Art class, intersections, and definitions
By Amanda Knox
Colin and I were driving home on a dark, rainy evening. The streets were hissing slick with wet. The lights from cars and traffic lights were bitingly bright. It had been a long day for the both of us, and I still had writing to do after another full day at the bookstore. Then we had each other on top of it all, distinct, separate beings, in it together.
We found ourselves stopped at the five-way intersection of 16th and Roxbury in White Center. It was rush hour, and lines of cars were crowding towards the crossroads from all directions. Pedestrians huddled in puffy coats beneath the street lamps. They looked cold.
“I find it interesting,” Colin mused, “That everyone stuck at this intersection right now is looking at it differently.”
It was an idea we had vocalized to each other before: the problem of how subjective truth interacts with objective truth, how each inevitably affects the other, the stakes that are raised as a consequence, and how to both value and distinguish between truth and honesty. It was one of those ideas that feels tangible, because it is deeply felt, yet at the same time, is abstract enough that one must bend oneself backwards in order to explain it, and remains therefore, elusive. At the bookstore the next day, I continued to ponder, and then, was there a word for it?
“Dean,” I pleaded. “Help me out. You know how, say you’re in an art class and everyone is painting the same bowl of fruit. Everyone’s painting comes out different, partially because there’s a disparity in individual talent and technique, but what I’m looking for is a word that has to do with the fact that the differences in the paintings are differences in perspective. Like every painting is a true representation of the bowl of fruit, even if all the paintings are different. Is there a word for that?”
Dean paused and pursed his lips. “Sonder is the word you’re looking for, I think. Here.”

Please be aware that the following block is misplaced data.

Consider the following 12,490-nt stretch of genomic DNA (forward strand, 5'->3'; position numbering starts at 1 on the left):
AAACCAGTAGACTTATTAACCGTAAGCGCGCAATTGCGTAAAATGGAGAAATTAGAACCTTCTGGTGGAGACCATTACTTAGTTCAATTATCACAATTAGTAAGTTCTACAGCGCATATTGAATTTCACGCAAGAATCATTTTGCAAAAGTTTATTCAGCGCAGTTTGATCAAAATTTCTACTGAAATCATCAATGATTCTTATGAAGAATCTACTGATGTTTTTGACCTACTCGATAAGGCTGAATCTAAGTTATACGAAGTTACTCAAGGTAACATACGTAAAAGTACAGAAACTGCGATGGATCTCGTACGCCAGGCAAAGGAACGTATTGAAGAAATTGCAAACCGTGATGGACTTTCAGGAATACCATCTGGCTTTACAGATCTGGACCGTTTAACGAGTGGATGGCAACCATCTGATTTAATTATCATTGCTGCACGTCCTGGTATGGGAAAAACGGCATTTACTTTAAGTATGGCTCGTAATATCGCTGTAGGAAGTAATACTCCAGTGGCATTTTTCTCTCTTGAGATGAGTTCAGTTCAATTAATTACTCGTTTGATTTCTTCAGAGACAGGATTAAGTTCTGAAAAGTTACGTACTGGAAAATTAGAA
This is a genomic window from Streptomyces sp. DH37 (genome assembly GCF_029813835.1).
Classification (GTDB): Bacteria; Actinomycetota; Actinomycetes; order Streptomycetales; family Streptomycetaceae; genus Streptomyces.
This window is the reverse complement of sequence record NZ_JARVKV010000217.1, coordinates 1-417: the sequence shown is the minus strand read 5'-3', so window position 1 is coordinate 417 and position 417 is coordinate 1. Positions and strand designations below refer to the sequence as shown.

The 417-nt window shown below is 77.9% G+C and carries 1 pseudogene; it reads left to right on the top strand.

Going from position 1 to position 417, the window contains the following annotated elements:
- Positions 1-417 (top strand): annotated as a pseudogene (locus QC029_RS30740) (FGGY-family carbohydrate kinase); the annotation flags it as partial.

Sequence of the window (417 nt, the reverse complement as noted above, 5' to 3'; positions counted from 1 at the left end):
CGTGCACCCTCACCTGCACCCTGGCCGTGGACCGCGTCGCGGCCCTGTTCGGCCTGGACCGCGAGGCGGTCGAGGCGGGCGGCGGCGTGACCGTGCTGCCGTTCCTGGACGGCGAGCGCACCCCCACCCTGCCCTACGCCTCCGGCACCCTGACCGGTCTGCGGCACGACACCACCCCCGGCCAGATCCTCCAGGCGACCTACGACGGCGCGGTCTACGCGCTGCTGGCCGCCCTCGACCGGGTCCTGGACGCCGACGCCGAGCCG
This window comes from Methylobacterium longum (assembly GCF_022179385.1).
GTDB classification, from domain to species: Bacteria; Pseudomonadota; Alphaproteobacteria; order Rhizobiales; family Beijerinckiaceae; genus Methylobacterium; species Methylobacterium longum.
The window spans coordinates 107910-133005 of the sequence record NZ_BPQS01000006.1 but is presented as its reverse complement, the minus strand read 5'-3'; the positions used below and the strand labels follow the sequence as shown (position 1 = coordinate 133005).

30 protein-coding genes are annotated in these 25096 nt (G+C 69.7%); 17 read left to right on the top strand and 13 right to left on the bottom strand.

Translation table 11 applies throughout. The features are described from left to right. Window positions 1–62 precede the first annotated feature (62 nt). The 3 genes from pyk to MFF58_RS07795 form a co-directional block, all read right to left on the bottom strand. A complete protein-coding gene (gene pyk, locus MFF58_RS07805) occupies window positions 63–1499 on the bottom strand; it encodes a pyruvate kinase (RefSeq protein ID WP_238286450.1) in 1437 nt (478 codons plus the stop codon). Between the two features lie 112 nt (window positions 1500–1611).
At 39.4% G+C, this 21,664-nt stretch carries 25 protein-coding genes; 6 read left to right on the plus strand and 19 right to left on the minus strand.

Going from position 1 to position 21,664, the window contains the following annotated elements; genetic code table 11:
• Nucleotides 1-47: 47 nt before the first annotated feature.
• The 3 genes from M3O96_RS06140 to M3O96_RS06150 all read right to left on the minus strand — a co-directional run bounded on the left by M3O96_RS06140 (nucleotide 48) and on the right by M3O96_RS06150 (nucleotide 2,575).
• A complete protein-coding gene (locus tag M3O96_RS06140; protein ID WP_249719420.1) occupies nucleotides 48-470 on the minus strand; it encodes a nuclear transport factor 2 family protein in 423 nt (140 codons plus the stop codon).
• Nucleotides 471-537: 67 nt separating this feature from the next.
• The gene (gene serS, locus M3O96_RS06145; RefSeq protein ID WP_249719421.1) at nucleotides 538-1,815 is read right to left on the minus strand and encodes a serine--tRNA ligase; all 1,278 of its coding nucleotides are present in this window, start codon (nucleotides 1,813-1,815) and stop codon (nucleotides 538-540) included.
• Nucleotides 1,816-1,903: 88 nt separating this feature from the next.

And he wrote down on a piece of scrap paper: Sonder - n. the realization that each random passerby is living a life as vivid and complex as your own.
I felt relief, and even joy, from a sense of legitimacy, as if I couldn’t prove the existence of something the way I envisioned it unless I could name it. Sonder. If anyone’s life is as vivid and complex as my own, then it follows that anyone’s perspective of reality would be different and yet as legitimate as my own. Sonder! Was there a verb form? I’m sondering?
The Oxford English Dictionary hadn’t a clue what I was talking about. But Google did, and brought me to The Dictionary of Obscure Sorrows, a compendium of invented words, each aiming to fill a hole in the English language by giving a name to emotions we all might experience but don’t yet have a word for, by John Koenig. A word nerd, I was gleeful, and immediately started browsing. To share just two:
Lachesism - n. the desire to be struck by disaster—to survive a plane crash, to lose everything in a fire, to plunge over a waterfall—which would put a kink in the smooth arc of your life, and forge it into something hardened and flexible and sharp, not just a stiff prefabricated beam that barely covers the gap between one end of your life and the other.
Onism - n. awareness of how little of the world you’ll experience.
These were deeply-felt and gnawing inklings, abstract and (previously) nameless, the kinds of emotions and experiences that move a person, that draw people together or pull us apart. I could imagine countless people afflicted with the knot in their stomach or the tightness of breath that comes from experiencing these emotions, but unable to pinpoint it, even for themselves. They would be without the understanding of their emotion’s relatability, which alone can elevate an affliction to a beautiful wonder.
Anything that seeks to acknowledge the depths of our hearts is worth sharing. The Dictionary of Obscure Sorrows is one of those.